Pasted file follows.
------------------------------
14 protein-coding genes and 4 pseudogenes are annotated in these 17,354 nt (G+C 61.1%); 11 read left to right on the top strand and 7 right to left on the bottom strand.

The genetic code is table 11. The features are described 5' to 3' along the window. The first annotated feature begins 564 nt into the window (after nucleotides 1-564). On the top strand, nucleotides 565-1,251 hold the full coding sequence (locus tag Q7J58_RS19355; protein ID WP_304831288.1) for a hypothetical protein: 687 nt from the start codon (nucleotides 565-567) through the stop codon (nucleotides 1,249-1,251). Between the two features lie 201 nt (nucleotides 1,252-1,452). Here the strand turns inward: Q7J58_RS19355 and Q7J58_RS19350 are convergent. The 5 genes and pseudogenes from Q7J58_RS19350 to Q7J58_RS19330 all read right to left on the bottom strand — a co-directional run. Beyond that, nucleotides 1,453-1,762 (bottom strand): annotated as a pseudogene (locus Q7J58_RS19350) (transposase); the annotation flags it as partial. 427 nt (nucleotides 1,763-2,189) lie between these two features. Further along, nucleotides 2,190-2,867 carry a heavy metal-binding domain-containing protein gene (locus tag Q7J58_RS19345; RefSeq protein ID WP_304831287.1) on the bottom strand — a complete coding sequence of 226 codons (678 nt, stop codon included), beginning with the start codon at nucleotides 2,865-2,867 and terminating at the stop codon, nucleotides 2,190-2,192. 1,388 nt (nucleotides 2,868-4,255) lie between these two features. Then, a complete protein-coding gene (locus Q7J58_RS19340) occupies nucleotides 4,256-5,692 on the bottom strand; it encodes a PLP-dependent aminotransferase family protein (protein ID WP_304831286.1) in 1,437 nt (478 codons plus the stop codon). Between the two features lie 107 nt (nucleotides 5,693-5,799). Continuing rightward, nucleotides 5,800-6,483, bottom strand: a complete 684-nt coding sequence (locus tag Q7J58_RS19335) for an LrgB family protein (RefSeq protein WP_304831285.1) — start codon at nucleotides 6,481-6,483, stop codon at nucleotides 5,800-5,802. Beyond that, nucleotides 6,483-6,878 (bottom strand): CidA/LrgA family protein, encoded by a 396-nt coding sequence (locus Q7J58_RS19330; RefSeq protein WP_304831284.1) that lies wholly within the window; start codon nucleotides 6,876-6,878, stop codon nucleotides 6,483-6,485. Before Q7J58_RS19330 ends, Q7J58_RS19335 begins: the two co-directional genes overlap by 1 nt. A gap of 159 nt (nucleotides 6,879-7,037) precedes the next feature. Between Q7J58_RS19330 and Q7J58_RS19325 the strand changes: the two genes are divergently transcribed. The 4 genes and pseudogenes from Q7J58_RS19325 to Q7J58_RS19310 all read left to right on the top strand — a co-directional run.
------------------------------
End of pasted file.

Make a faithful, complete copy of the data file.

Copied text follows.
14 protein-coding genes and 4 pseudogenes are annotated in these 17,354 nt (G+C 61.1%); 11 read left to right on the top strand and 7 right to left on the bottom strand.

The genetic code is table 11. The features are described 5' to 3' along the window. The first annotated feature begins 564 nt into the window (after nucleotides 1-564). On the top strand, nucleotides 565-1,251 hold the full coding sequence (locus tag Q7J58_RS19355; protein ID WP_304831288.1) for a hypothetical protein: 687 nt from the start codon (nucleotides 565-567) through the stop codon (nucleotides 1,249-1,251). Between the two features lie 201 nt (nucleotides 1,252-1,452). Here the strand turns inward: Q7J58_RS19355 and Q7J58_RS19350 are convergent. The 5 genes and pseudogenes from Q7J58_RS19350 to Q7J58_RS19330 all read right to left on the bottom strand — a co-directional run. Beyond that, nucleotides 1,453-1,762 (bottom strand): annotated as a pseudogene (locus Q7J58_RS19350) (transposase); the annotation flags it as partial. 427 nt (nucleotides 1,763-2,189) lie between these two features. Further along, nucleotides 2,190-2,867 carry a heavy metal-binding domain-containing protein gene (locus tag Q7J58_RS19345; RefSeq protein ID WP_304831287.1) on the bottom strand — a complete coding sequence of 226 codons (678 nt, stop codon included), beginning with the start codon at nucleotides 2,865-2,867 and terminating at the stop codon, nucleotides 2,190-2,192. 1,388 nt (nucleotides 2,868-4,255) lie between these two features. Then, a complete protein-coding gene (locus Q7J58_RS19340) occupies nucleotides 4,256-5,692 on the bottom strand; it encodes a PLP-dependent aminotransferase family protein (protein ID WP_304831286.1) in 1,437 nt (478 codons plus the stop codon). Between the two features lie 107 nt (nucleotides 5,693-5,799). Continuing rightward, nucleotides 5,800-6,483, bottom strand: a complete 684-nt coding sequence (locus tag Q7J58_RS19335) for an LrgB family protein (RefSeq protein WP_304831285.1) — start codon at nucleotides 6,481-6,483, stop codon at nucleotides 5,800-5,802. Beyond that, nucleotides 6,483-6,878 (bottom strand): CidA/LrgA family protein, encoded by a 396-nt coding sequence (locus Q7J58_RS19330; RefSeq protein WP_304831284.1) that lies wholly within the window; start codon nucleotides 6,876-6,878, stop codon nucleotides 6,483-6,485. Before Q7J58_RS19330 ends, Q7J58_RS19335 begins: the two co-directional genes overlap by 1 nt. A gap of 159 nt (nucleotides 6,879-7,037) precedes the next feature. Between Q7J58_RS19330 and Q7J58_RS19325 the strand changes: the two genes are divergently transcribed. The 4 genes and pseudogenes from Q7J58_RS19325 to Q7J58_RS19310 all read left to right on the top strand — a co-directional run.